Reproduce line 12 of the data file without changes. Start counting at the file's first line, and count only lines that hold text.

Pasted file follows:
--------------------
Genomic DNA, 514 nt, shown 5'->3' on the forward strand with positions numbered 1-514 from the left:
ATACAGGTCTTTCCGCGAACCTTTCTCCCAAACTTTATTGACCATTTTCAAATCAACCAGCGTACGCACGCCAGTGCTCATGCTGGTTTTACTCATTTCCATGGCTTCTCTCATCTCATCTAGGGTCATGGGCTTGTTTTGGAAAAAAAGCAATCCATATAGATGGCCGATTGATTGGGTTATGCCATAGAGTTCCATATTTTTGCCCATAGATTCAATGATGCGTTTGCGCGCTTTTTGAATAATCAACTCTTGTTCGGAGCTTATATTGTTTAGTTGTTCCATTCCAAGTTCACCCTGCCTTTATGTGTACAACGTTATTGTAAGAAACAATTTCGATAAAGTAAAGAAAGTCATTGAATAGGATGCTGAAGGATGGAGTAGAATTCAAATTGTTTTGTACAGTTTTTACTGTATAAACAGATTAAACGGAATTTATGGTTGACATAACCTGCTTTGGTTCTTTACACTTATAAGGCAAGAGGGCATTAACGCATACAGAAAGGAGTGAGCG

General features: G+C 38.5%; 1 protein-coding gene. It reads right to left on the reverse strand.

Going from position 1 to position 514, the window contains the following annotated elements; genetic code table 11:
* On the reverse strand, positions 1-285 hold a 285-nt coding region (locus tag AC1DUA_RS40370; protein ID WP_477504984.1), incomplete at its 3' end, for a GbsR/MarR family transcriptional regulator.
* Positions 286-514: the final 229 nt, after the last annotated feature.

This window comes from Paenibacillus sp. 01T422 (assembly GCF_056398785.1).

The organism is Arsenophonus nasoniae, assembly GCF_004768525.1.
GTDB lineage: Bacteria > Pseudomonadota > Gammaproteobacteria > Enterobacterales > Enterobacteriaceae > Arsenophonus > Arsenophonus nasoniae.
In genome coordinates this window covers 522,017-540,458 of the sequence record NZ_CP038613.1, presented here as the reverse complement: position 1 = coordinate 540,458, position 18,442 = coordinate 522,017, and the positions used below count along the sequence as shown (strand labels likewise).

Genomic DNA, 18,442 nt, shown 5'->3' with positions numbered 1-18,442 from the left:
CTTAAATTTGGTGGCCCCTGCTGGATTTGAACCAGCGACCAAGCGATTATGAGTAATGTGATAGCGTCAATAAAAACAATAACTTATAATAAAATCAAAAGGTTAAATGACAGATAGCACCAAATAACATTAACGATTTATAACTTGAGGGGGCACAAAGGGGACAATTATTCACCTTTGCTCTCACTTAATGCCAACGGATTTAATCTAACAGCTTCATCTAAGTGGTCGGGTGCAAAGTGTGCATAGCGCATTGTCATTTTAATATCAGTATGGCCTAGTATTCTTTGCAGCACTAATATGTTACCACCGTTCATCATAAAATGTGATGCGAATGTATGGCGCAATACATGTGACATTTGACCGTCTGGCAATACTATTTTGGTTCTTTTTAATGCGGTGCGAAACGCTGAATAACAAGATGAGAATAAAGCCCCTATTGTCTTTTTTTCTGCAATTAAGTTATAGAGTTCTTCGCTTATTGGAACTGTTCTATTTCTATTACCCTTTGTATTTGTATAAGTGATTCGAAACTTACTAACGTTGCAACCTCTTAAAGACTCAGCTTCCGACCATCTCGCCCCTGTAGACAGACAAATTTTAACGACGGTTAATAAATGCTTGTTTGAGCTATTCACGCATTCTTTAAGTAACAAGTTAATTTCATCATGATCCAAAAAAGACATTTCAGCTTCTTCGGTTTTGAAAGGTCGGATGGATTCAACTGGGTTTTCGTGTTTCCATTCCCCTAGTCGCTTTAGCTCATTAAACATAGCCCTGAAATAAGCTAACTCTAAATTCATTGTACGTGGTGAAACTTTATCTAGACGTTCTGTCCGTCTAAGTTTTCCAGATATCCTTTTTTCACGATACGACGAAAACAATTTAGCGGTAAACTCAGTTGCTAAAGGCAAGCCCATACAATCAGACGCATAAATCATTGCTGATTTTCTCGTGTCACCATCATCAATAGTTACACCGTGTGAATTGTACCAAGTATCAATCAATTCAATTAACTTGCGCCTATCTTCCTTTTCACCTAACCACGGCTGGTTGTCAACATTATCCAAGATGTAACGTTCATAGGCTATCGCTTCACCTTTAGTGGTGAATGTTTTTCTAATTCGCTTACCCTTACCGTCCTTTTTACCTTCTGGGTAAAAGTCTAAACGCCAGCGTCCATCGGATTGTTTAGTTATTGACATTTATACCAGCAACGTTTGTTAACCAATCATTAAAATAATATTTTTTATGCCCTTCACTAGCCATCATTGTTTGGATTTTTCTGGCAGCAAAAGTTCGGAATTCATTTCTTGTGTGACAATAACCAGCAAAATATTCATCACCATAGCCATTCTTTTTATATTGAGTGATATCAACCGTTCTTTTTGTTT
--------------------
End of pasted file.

CTTAAATTTGGTGGCCCCTGCTGGATTTGAACCAGCGACCAAGCGATTATGAGTAATGTGATAGCGTCAATAAAAACAATAACTTATAATAAAATCAAAAGGTTAAATGACAGATAGCACCAAATAACATTAACGATTTATAACTTGAGGGGGCACAAAGGGGACAATTATTCACCTTTGCTCTCACTTAATGCCAACGGATTTAATCTAACAGCTTCATCTAAGTGGTCGGGTGCAAAGTGTGCATAGCGCATTGTCATTTTAATATCAGTATGGCCTAGTATTCTTTGCAGCACTAATATGTTACCACCGTTCATCATAAAATGTGATGCGAATGTATGGCGCAATACATGTGACATTTGACCGTCTGGCAATACTATTTTGGTTCTTTTTAATGCGGTGCGAAACGCTGAATAACAAGATGAGAATAAAGCCCCTATTGTCTTTTTTTCTGCAATTAAGTTATAGAGTTCTTCGCTTATTGGAACTGTTCTATTTCTATTACCCTTTGTATTTGTATAAGTGATTCGAAACTTACTAACGTTGCAACCTCTTAAAGACTCAGCTTCCGACCATCTCGCCCCTGTAGACAGACAAATTTTAACGACGGTTAATAAATGCTTGTTTGAGCTATTCACGCATTCTTTAAGTAACAAGTTAATTTCATCATGATCCAAAAAAGACATTTCAGCTTCTTCGGTTTTGAAAGGTCGGATGGATTCAACTGGGTTTTCGTGTTTCCATTCCCCTAGTCGCTTTAGCTCATTAAACATAGCCCTGAAATAAGCTAACTCTAAATTCATTGTACGTGGTGAAACTTTATCTAGACGTTCTGTCCGTCTAAGTTTTCCAGATATCCTTTTTTCACGATACGACGAAAACAATTTAGCGGTAAACTCAGTTGCTAAAGGCAAGCCCATACAATCAGACGCATAAATCATTGCTGATTTTCTCGTGTCACCATCATCAATAGTTACACCGTGTGAATTGTACCAAGTATCAATCAATTCAATTAACTTGCGCCTATCTTCCTTTTCACCTAACCACGGCTGGTTGTCAACATTATCCAAGATGTAACGTTCATAGGCTATCGCTTCACCTTTAGTGGTGAATGTTTTTCTAATTCGCTTACCCTTACCGTCCTTTTTACCTTCTGGGTAAAAGTCTAAACGCCAGCGTCCATCGGATTGTTTAGTTATTGACATTTATACCAGCAACGTTTGTTAACCAATCATTAAAATAATATTTTTTATGCCCTTCACTAGCCATCATTGTTTGGATTTTTCTGGCAGCAAAAGTTCGGAATTCATTTCTTGTGTGACAATAACCAGCAAAATATTCATCACCATAGCCATTCTTTTTATATTGAGTGATATCAACCGTTCTTTTTGTTT